About Project Poetry

I love words. That's the short of it. Here's the long:

In my life I've considered being  a composer, a virologist, an investigative journalist, a recluse, President of the United States, an astronaut, and perhaps least realistically, a writer.
Well to be an astronaut you have to have 20/20 vision, so my coke bottle glasses and I had to cross that dream off the list. As a virologist I could travel to Africa and help track down the origin for the Ebola virus, exploring mountain caves and flirting with death on a daily basis! I took a course in Human Biology and decided that I would be better off just reading The Hot Zone instead of living it.

With every dream deferred I crawled back home, disheartened, and lost myself in a book or vented my frustration through a journal entry. After every disappointment I would throw myself more enthusiastically into my own poetry or the idea for a novel I'd been kicking around for years.
I'm a little embarrassed at how long it took me to figure it out.

Words had always been where I found the greatest joy. My favorite high school memories included discussing Ozymandias in English and performing a particularly moving monologue or solo in theatre. I fell in love with V for Vendetta the moment V started talking about the power that words have and how an artist uses them to express truth. I even started a poetry club once with a good friend of mine. A group of us would meet up underneath the stairs in the math hall or at a coffee shop somewhere and share our favorite poems.

Honestly it's pretty obvious that I should have been a writer from the start. I guess I just took the long way to get here.

Once I figured out what I want to do with my life I devoted my time to writing and reading like I never had before. I devoured Classic Literature and YA Fiction with equal fervor and began to purchase books of poetry. Here is when I realized that something was missing.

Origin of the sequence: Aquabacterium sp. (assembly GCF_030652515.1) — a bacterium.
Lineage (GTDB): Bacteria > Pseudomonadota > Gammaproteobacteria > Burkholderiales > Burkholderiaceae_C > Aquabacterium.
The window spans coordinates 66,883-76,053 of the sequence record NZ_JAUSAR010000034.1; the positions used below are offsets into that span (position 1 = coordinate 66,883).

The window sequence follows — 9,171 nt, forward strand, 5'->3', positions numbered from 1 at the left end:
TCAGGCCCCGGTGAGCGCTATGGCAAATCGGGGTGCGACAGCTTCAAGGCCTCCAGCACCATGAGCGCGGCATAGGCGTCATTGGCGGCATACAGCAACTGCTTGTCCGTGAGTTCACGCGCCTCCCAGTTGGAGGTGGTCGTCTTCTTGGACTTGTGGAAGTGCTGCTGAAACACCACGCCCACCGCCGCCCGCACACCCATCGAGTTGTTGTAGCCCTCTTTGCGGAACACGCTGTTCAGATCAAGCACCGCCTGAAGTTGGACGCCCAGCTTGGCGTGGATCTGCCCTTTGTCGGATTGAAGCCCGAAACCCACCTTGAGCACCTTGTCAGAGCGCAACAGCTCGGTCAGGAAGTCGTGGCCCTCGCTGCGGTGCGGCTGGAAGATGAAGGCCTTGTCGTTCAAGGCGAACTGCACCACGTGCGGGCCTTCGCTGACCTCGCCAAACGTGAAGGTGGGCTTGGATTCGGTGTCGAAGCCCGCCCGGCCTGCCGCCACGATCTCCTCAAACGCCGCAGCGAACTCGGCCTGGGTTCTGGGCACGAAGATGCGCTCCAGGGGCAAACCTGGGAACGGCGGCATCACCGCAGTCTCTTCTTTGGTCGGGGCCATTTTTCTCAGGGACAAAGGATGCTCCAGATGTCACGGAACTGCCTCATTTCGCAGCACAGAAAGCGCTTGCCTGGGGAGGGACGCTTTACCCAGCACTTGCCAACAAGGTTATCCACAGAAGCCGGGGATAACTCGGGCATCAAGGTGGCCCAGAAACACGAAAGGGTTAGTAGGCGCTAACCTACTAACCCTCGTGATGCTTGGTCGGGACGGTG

I would read a poem, deconstruct it to see what it meant and what it was made of, and then put it back together to appreciate the poem as a whole. The books I owned were covered in scrawling notes and highlighter marks, more annotations than actual printed word. Once I understood the poem I wanted to talk about it, to share what I'd learned and how it had affected me.
I wanted to hear what other people thought and start a conversation, something that I could not without being in an actual English class.

I looked online for what other people thought of the poems I had read, and found little. There's no place for open communication about words and their meaning.

Thus Project Poetry was born. If nothing else, maybe I can offer a point of view on these poems for other people like me to find and share.

As I read poems I'll post them here along with my thoughts. If you have any insight or thoughts or observations I encourage you to leave a comment, start a discussion, and get involved.

Words are meant to be shared.

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